Author and journalist Sabrina Fatma Ahmad initiated Sehri Tales, a creative writing challenge, as a means to battle melancholia five years ago. Today, this challenge has become an anticipated event among many writers. The rules are quite simple: throughout the month of Ramadan, a prompt is given every night, participants must post their work online, following the 250 word limit and the deadline. 2021 was the third year that Sehri Tales was open to the public. This year's participants shared their experiences with Star Youth, The Daily Star.
With an average of 70 entries every night and over a thousand people signing up, this year had the most participants so far. As the world is facing the second year of the pandemic, many have chosen writing as an outlet during these difficult times. As such, there was a significant increase in the number of entries for Sehri Tales this year. Unlike previous years, this time Sehri Tales formed their own online community, Talespeople.
Samai Haider, an economist and freelance author, started writing when she was eight. She participated in Sehri Tales for the first time this year. "This was my first-time writing flash fiction. A few days into Sehri Tales, I noticed my stories relied heavily on word association. Whatever the prompt of the day was, I'd craft my tale around the first thing that came to mind upon seeing the prompt. It could be a song, a memory or a saying," she said. Author of a childrens' picture book, titled Tilmund's Travel Tales, she mostly focuses on travel pieces.
Tareq Adnan's entries explored the cost of daily labour. A government employee from Boston, he expressed the stress of work life in his writing. This was his second time participating in Sehri Tales. "It was a fun exercise. It sometimes forced me to explore many different styles and forms in a month," said the former writer of Rising Stars. He advised new writers to read short stories from authors like Tobias Wolff, George Saunders and Earnest Hemingway among others, when writing flash fiction.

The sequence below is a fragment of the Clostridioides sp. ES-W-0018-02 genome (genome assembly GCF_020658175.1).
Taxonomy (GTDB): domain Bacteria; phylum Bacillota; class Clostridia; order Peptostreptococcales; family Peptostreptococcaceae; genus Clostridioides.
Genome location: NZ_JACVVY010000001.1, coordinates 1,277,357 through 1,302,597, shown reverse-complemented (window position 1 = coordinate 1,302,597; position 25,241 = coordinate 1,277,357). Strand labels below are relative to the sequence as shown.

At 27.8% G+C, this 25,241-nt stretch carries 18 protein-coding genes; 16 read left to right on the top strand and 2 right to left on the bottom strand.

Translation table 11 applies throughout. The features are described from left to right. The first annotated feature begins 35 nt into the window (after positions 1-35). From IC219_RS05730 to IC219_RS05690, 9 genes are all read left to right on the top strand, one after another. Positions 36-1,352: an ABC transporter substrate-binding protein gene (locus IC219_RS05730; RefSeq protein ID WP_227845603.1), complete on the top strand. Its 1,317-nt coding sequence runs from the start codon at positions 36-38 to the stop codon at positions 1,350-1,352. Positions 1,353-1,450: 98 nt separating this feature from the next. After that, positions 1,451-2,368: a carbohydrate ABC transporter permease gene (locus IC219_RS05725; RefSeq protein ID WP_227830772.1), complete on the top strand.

Sehri Tales also welcomed artworks. Tahsin Mostafa Chowdhury, an Architecture student at SUST, was in awe of the writers in this challenge, and was happy when she got to submit her illustrations. "Completing an artwork within a few hours was hard at times," she said. The team behind Talespeople also weighed in. "Whether it was working behind the scenes or reading the tales after sehri, there was a sense of community, which is what we needed to get through these difficult times," said Usraat Fahmidah, moderator of Talespeople.
This year was the first time that Sehri Tales had sponsors. "I wanted to build a platform where people can begin healing through art and writing, distracted from these scary, stressful times by stories," said Ahmad. "Anyone can rant and ramble, and we're a nation of storytellers. So, give us an inch, we'll give you a saga, but the challenge is in forcing yourself to work with a format."
Ahmad was really impressed with the quality of the tales this year. "We also saw the birth of a community— people who didn't write the tales, actively participated in cheering the others on, tagging each other. It was a heartwarming experience," she said.
The Sehri Tales team is currently working through sorting out all the entries, planning a few more activations for the coming months and hoping to make the platform global in the future. In this regard, Ahmad is thankful to singer and journalist Elita Karim for her support.
She further said that Sehri Tales helped her to get through a difficult time. Over the years, she met many people who said that it did the same for them as well.